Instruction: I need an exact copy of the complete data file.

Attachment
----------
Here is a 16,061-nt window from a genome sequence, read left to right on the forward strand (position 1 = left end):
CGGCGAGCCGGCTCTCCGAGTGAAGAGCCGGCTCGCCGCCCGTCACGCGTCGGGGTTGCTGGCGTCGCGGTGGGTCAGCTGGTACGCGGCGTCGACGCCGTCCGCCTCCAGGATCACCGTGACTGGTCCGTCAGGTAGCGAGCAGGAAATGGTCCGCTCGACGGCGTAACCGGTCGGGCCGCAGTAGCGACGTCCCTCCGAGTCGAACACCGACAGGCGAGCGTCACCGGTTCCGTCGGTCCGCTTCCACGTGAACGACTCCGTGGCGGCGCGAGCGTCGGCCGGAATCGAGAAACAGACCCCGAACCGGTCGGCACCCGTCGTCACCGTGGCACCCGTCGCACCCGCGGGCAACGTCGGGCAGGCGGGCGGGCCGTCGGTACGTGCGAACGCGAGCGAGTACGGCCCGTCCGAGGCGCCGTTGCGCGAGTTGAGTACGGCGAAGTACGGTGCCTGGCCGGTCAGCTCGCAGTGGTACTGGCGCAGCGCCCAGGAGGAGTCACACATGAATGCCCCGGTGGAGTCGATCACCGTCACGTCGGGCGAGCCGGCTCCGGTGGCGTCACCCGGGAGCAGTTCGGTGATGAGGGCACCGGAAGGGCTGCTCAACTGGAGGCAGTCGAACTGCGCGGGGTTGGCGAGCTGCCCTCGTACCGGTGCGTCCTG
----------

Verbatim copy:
Here is a 16,061-nt window from a genome sequence, read left to right on the forward strand (position 1 = left end):
CGGCGAGCCGGCTCTCCGAGTGAAGAGCCGGCTCGCCGCCCGTCACGCGTCGGGGTTGCTGGCGTCGCGGTGGGTCAGCTGGTACGCGGCGTCGACGCCGTCCGCCTCCAGGATCACCGTGACTGGTCCGTCAGGTAGCGAGCAGGAAATGGTCCGCTCGACGGCGTAACCGGTCGGGCCGCAGTAGCGACGTCCCTCCGAGTCGAACACCGACAGGCGAGCGTCACCGGTTCCGTCGGTCCGCTTCCACGTGAACGACTCCGTGGCGGCGCGAGCGTCGGCCGGAATCGAGAAACAGACCCCGAACCGGTCGGCACCCGTCGTCACCGTGGCACCCGTCGCACCCGCGGGCAACGTCGGGCAGGCGGGCGGGCCGTCGGTACGTGCGAACGCGAGCGAGTACGGCCCGTCCGAGGCGCCGTTGCGCGAGTTGAGTACGGCGAAGTACGGTGCCTGGCCGGTCAGCTCGCAGTGGTACTGGCGCAGCGCCCAGGAGGAGTCACACATGAATGCCCCGGTGGAGTCGATCACCGTCACGTCGGGCGAGCCGGCTCCGGTGGCGTCACCCGGGAGCAGTTCGGTGATGAGGGCACCGGAAGGGCTGCTCAACTGGAGGCAGTCGAACTGCGCGGGGTTGGCGAGCTGCCCTCGTACCGGTGCGTCCTG